The point is, God didn’t make a mistake by letting Eve sin. He knew that she and Adam could never appreciate Him fully without having understood how things would be outside of his paradise. However, He couldn’t simply push them out of His house. They had to have a reason to want to get back in, and they had to be forced to leave without blaming Him for it. Having mankind hate God would probably not have been the best starting point for us. (There’s enough of that now, anyway, thanks to bad religious practice and confining God to a box…or a book.)

So we severed our connection with God. We left his house. We struck out on our own with our wobbly child-legs. The problem is that God is not merely a parent; He is everything for which we yearn. There is nothing better than the Kingdom He wants for us. So there had to be a way for us to come to that Kingdom or, better yet, for us to help build it. We would live in a world made up of the connection between ourselves and God, in a wonderland of that absolute divine love.

And along came Jesus, lantern swinging.

Jesus did not only make the ultimate sacrifice; he was showing us the way to the Kingdom, and that way is not only to believe in his death, but to believe in his life.

We wanted to leave Eden. We wanted to work for what we received. We wanted to build our relationship with God. We wanted to be a part of things.

Well, here we are.

 Guys, it’s not as easy as believing a story you’ve heard or even a little soul-tug that you feel. It’s not as easy as falling down at the altar when there is music swelling and people crying. Relationships take effort and time.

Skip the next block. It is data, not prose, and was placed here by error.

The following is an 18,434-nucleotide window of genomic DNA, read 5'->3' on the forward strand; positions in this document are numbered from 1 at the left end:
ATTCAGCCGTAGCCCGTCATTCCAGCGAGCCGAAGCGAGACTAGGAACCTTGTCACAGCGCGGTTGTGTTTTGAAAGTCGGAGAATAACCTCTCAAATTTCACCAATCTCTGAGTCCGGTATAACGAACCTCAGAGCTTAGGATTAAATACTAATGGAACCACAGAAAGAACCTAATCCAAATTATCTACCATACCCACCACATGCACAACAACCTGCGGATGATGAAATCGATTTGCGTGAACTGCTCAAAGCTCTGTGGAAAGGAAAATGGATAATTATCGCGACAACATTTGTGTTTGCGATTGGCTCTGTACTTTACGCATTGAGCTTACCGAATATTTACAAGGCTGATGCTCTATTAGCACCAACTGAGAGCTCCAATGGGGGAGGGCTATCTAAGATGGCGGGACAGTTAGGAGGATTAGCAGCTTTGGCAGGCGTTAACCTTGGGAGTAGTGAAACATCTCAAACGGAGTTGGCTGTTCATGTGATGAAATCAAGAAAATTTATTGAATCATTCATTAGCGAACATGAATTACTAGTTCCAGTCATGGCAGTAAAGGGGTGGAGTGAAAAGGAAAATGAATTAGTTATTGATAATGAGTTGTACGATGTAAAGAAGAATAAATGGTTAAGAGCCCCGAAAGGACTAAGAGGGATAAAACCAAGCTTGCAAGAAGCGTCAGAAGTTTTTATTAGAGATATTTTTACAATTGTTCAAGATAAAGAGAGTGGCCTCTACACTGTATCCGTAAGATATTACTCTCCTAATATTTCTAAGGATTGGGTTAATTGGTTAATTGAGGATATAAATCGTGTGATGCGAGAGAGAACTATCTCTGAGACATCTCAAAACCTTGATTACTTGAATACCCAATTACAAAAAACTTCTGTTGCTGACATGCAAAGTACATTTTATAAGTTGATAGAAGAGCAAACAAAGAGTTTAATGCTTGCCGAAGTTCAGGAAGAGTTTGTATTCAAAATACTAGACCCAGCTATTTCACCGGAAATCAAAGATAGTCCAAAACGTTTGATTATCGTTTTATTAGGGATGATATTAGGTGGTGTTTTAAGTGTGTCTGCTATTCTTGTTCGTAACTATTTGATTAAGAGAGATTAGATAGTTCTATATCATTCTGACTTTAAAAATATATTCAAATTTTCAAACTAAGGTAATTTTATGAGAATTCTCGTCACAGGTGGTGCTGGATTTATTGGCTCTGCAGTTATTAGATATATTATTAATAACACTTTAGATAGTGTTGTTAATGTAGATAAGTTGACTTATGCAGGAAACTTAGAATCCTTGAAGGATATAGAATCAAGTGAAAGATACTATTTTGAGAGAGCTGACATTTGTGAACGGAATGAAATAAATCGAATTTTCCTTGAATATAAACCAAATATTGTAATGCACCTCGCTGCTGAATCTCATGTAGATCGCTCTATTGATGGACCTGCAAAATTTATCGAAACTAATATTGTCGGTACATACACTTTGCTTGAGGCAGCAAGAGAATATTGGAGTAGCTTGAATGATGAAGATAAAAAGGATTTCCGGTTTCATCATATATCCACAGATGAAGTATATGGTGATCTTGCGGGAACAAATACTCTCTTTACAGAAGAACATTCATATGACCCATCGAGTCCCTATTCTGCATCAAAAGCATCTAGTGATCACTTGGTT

They say works are meaningless without faith, and this is true; even atheists have to be working for a reason, or it does nothing for them and little for the people around them. But faith without works is dead, too. If you love God, if you truly want His Will to be done on Earth as it is in Heaven, then you should be doing it. He’s willing to work with and through us, but He’s not descending any time soon. We are not children anymore.

So what do we do?

Well, you can learn from Jesus, for starters. He taught his followers how to live so that they could teach everyone else, but that path got lost somewhere along the way. The Living Church became a building, sometimes a multi-million dollar building, and love sunk into crap politics, who’s-in-and-who’s-out, fear-mongering, judgment, gossip, greed, and anger that is not at all righteous. This was not the plan, my friends. This is not what Jesus wanted.

Jesus chilled with the outcasts. He touched people no one else would get near.

Jesus never said, “You are not good enough to listen to me.”

He never snapped, “You can’t join this circle.”

He never told anyone, “I’m sorry, but there’s not enough caring/time/resources for you.”

Everything that Jesus did, he did in love. He really had no choice because he loved us and he loved the Father so much. That’s what I want—to love people so deeply that I have no choice but to do good because to do otherwise would hurt too much.

Jesus didn’t stick around after his death for a reason; he was meant to pass the torch. He gave it to his apostles, and they handed it off to others. It went from person to person by word of mouth, through music, through experience, through poetry, and though the Bible, however perfect or imperfect any of that might have been. The point is not that we don’t make mistakes—we are going to, because, despite our best intentions, we are not God—but that we keep trying through them.


 You can look at Jesus as a real person or as a bridge metaphor; it’s to your taste, and it matters little to me. Either way, he passed us the torch. I have it now. You have it. It’s burning in that little spark of divinity breathed into us at the beginning of all Creation. We must keep kindling it, keeping using it to set others aflame, and when all things come together in the end, it will be our sun—because it and the light shining from God are one in the same.